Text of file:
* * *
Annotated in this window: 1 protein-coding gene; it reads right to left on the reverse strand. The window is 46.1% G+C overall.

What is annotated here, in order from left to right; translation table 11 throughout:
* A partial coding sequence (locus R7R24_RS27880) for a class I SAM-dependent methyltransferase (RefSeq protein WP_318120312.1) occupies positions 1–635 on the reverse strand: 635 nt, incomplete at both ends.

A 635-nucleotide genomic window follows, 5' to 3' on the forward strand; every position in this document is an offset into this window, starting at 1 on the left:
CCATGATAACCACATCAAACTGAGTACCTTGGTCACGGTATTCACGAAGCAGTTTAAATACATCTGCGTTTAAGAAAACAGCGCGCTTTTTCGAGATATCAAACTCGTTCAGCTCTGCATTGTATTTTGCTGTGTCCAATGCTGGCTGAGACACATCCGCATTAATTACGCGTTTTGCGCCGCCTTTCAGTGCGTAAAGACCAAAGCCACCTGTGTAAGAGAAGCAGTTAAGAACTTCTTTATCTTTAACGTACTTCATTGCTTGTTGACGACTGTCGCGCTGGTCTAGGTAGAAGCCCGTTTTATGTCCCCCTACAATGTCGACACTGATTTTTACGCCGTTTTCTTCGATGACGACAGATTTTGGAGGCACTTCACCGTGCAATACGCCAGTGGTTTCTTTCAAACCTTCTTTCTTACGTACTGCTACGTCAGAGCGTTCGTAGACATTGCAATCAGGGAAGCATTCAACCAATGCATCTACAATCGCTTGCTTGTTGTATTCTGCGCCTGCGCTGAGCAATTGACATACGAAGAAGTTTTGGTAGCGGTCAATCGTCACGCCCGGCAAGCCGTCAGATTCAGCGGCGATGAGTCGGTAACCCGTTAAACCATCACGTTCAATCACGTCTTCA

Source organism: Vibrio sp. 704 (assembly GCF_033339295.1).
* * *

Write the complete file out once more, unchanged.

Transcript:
Annotated in this window: 1 protein-coding gene; it reads right to left on the reverse strand. The window is 46.1% G+C overall.

What is annotated here, in order from left to right; translation table 11 throughout:
* A partial coding sequence (locus R7R24_RS27880) for a class I SAM-dependent methyltransferase (RefSeq protein WP_318120312.1) occupies positions 1–635 on the reverse strand: 635 nt, incomplete at both ends.

A 635-nucleotide genomic window follows, 5' to 3' on the forward strand; every position in this document is an offset into this window, starting at 1 on the left:
CCATGATAACCACATCAAACTGAGTACCTTGGTCACGGTATTCACGAAGCAGTTTAAATACATCTGCGTTTAAGAAAACAGCGCGCTTTTTCGAGATATCAAACTCGTTCAGCTCTGCATTGTATTTTGCTGTGTCCAATGCTGGCTGAGACACATCCGCATTAATTACGCGTTTTGCGCCGCCTTTCAGTGCGTAAAGACCAAAGCCACCTGTGTAAGAGAAGCAGTTAAGAACTTCTTTATCTTTAACGTACTTCATTGCTTGTTGACGACTGTCGCGCTGGTCTAGGTAGAAGCCCGTTTTATGTCCCCCTACAATGTCGACACTGATTTTTACGCCGTTTTCTTCGATGACGACAGATTTTGGAGGCACTTCACCGTGCAATACGCCAGTGGTTTCTTTCAAACCTTCTTTCTTACGTACTGCTACGTCAGAGCGTTCGTAGACATTGCAATCAGGGAAGCATTCAACCAATGCATCTACAATCGCTTGCTTGTTGTATTCTGCGCCTGCGCTGAGCAATTGACATACGAAGAAGTTTTGGTAGCGGTCAATCGTCACGCCCGGCAAGCCGTCAGATTCAGCGGCGATGAGTCGGTAACCCGTTAAACCATCACGTTCAATCACGTCTTCA

Source organism: Vibrio sp. 704 (assembly GCF_033339295.1).